I had no idea at the time, but I was gradually re-feeding my body (you can read more about that in this book). My weight had gone up enough to be in a healthy range. And I was eating more nutrients (though still low fat and plenty of processed food). For the first time in my life I started having regular cycles! I finally felt normal. I got excited every month when it showed up. My body was working!!
On the flip side my OCD and digestive problems were progressively getting worse (I didn’t understand how food impacted mood at the time). And getting harder to hide.
A BIG Mistake.
One year after graduation Justin and I got married. A few months before the wedding I made a bad decision that would impact my health for many years to come…I started birth control pills. It was just what you do when you get married. I never thought twice about it, I never questioned what negative effects they could have. Or that it might not be how God wanted me to live. Trying to be in control instead of giving that to Him.
I now understand how harmful birth control is. And will teach my daughters so they don’t make the same mistake.
At first it was great. Having everything work like clockwork. I had no idea they messed up your hormones and that the period was just a withdrawl bleed, not an actual period.
Gradually I started to feel the impact. At the start of each new pack I would get so sick I would vomit, My anxiety and OCD were out of control. I was having panic attacks.
My digestive problems continued to get worse as well. I had constant painful colon spasms, I was constantly searching for solutions, I tried all sorts of dietary changes. None of them worked. They just made my anxiety about food worse.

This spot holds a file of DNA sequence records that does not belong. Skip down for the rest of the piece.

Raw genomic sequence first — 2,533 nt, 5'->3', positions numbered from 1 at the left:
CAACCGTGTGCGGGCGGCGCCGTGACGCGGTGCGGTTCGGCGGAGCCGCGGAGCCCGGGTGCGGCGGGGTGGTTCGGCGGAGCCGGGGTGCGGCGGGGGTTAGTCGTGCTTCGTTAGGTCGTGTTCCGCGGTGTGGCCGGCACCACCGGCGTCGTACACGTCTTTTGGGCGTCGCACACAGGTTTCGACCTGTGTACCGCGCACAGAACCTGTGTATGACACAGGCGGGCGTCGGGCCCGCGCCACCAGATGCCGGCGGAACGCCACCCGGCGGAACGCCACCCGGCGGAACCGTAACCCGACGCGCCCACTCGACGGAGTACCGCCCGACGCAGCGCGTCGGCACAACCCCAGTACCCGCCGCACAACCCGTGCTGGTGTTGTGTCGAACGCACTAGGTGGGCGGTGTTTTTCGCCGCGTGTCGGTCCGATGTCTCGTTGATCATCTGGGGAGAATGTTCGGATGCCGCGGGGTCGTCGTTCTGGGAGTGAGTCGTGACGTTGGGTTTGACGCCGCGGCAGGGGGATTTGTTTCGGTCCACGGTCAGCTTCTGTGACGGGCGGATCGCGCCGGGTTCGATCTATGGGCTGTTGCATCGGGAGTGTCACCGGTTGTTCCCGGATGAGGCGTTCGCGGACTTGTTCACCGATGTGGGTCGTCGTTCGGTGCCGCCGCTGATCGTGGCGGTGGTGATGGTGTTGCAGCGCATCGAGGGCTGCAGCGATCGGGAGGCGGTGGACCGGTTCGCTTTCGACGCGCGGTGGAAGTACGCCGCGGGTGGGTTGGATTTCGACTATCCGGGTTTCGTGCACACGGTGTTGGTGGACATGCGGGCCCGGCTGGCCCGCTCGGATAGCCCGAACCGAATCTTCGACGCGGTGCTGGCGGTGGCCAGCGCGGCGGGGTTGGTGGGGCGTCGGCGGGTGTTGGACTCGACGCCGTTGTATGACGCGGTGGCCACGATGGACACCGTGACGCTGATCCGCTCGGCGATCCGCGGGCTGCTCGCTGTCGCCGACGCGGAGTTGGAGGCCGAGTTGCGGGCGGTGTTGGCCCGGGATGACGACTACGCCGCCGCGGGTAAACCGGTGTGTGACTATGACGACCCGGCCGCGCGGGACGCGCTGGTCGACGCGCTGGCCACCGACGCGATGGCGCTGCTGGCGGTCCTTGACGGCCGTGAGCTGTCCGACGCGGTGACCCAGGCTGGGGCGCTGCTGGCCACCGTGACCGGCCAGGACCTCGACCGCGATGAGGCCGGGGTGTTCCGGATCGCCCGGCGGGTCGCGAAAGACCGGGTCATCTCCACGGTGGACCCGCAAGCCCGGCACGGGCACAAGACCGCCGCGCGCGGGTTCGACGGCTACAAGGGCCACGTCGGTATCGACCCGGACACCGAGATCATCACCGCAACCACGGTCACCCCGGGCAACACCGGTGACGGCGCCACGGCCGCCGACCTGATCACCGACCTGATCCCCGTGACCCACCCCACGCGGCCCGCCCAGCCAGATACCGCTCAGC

I finally got to the point I couldn’t handle things and started working with a psychologist, I spent the next ten years working with her,
Time For our Family.
In early 2006 my husband and I started talking about having kids. The thing I had been waiting for since I was five. I stopped taking birth control…and the long journey through infertility began. I waited six months with no sign of my cycles returning naturally. Those three years on birth control had destroyed my health both physically and mentally.
During those three years I also underwent a host of tests to help my digestive problems, But every time the doctor would tell me everything was normal. After years of searching for answers I finally self-diagnosed my problem. At 26 years old I had a rectal prolapse. I met with a colon surgeon who confirmed it and ran more tests, In September 2006 I had surgery to correct it.
I was out of work for two months. It was a long, slow recovery. Something I don’t care to ever repeat.
My first day back at work post surgery was also the day of my first visit with the endocrinologist. We started with three rounds of clomid – which my body did not respond to. Next we moved on to IUI. It was during this process that we learned we had both male and female infertility, As each month came and went with no luck my fear of not having the family I dreamed of really surfaced. I wondered if I’d ever be a mom at all.
The endo told us our only option was IVF. He didn’t give any health suggestions, No dietary advice, Just medical procedures. So began our journey through the lonely, painful, expensive world of IVF.
Of course my body never likes to follow the norm. The doctor diagnosed me with polyfollicular ovaries – not PCOS. But I could never find any information about it. He said he rarely had patients like me.
I didn’t respond as well as hoped to the procedure because of my condition. I produced tons of eggs…but most of them were not mature enough to be useful. So after the egg retrieval I hyperstimulated, In other words all of the empty egg sacs filled with fluid, which then filled my abdominal cavity. It’s painful. It makes you feel sick. It can damage your ovaries, And it makes you unable to transfer any fertilized eggs back. We had to freeze everything and give my body time to recover.